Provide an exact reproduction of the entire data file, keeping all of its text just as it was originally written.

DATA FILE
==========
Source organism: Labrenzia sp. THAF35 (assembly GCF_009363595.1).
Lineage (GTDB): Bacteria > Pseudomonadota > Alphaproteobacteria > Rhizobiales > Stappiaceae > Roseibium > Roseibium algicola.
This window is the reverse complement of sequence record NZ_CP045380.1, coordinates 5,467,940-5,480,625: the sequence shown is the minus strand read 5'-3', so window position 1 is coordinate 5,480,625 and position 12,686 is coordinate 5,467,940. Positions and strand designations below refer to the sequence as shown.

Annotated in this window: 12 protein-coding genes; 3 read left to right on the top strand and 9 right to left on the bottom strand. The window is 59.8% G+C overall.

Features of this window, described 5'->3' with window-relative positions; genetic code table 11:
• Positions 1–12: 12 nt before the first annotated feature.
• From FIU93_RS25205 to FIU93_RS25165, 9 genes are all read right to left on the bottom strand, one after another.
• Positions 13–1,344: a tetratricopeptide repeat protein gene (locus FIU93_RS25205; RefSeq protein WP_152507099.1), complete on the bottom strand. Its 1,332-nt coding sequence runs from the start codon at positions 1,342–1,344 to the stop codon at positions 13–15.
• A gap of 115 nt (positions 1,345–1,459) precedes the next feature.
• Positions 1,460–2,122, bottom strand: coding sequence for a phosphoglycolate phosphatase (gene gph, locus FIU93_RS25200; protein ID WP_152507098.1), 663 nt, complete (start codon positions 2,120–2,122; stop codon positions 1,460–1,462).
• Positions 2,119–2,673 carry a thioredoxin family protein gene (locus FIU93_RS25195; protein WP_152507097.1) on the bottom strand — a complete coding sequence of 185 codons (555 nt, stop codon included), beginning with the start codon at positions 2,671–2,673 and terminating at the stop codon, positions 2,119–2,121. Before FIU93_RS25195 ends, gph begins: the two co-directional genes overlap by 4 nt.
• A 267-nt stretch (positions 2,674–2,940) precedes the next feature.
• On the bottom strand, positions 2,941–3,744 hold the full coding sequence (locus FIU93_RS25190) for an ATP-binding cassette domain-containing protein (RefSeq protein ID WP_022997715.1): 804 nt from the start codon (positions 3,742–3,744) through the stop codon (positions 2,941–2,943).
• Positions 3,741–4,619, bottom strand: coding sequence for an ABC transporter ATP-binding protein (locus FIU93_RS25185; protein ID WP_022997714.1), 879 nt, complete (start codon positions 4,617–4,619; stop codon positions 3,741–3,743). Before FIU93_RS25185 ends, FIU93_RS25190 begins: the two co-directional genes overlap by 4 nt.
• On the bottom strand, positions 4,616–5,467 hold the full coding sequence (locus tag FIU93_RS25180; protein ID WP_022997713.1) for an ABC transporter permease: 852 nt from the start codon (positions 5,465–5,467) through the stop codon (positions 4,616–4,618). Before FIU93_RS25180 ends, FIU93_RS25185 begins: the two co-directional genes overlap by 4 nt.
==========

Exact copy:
Source organism: Labrenzia sp. THAF35 (assembly GCF_009363595.1).
Lineage (GTDB): Bacteria > Pseudomonadota > Alphaproteobacteria > Rhizobiales > Stappiaceae > Roseibium > Roseibium algicola.
This window is the reverse complement of sequence record NZ_CP045380.1, coordinates 5,467,940-5,480,625: the sequence shown is the minus strand read 5'-3', so window position 1 is coordinate 5,480,625 and position 12,686 is coordinate 5,467,940. Positions and strand designations below refer to the sequence as shown.

Annotated in this window: 12 protein-coding genes; 3 read left to right on the top strand and 9 right to left on the bottom strand. The window is 59.8% G+C overall.

Features of this window, described 5'->3' with window-relative positions; genetic code table 11:
• Positions 1–12: 12 nt before the first annotated feature.
• From FIU93_RS25205 to FIU93_RS25165, 9 genes are all read right to left on the bottom strand, one after another.
• Positions 13–1,344: a tetratricopeptide repeat protein gene (locus FIU93_RS25205; RefSeq protein WP_152507099.1), complete on the bottom strand. Its 1,332-nt coding sequence runs from the start codon at positions 1,342–1,344 to the stop codon at positions 13–15.
• A gap of 115 nt (positions 1,345–1,459) precedes the next feature.
• Positions 1,460–2,122, bottom strand: coding sequence for a phosphoglycolate phosphatase (gene gph, locus FIU93_RS25200; protein ID WP_152507098.1), 663 nt, complete (start codon positions 2,120–2,122; stop codon positions 1,460–1,462).
• Positions 2,119–2,673 carry a thioredoxin family protein gene (locus FIU93_RS25195; protein WP_152507097.1) on the bottom strand — a complete coding sequence of 185 codons (555 nt, stop codon included), beginning with the start codon at positions 2,671–2,673 and terminating at the stop codon, positions 2,119–2,121. Before FIU93_RS25195 ends, gph begins: the two co-directional genes overlap by 4 nt.
• A 267-nt stretch (positions 2,674–2,940) precedes the next feature.
• On the bottom strand, positions 2,941–3,744 hold the full coding sequence (locus FIU93_RS25190) for an ATP-binding cassette domain-containing protein (RefSeq protein ID WP_022997715.1): 804 nt from the start codon (positions 3,742–3,744) through the stop codon (positions 2,941–2,943).
• Positions 3,741–4,619, bottom strand: coding sequence for an ABC transporter ATP-binding protein (locus FIU93_RS25185; protein ID WP_022997714.1), 879 nt, complete (start codon positions 4,617–4,619; stop codon positions 3,741–3,743). Before FIU93_RS25185 ends, FIU93_RS25190 begins: the two co-directional genes overlap by 4 nt.
• On the bottom strand, positions 4,616–5,467 hold the full coding sequence (locus tag FIU93_RS25180; protein ID WP_022997713.1) for an ABC transporter permease: 852 nt from the start codon (positions 5,465–5,467) through the stop codon (positions 4,616–4,618). Before FIU93_RS25180 ends, FIU93_RS25185 begins: the two co-directional genes overlap by 4 nt.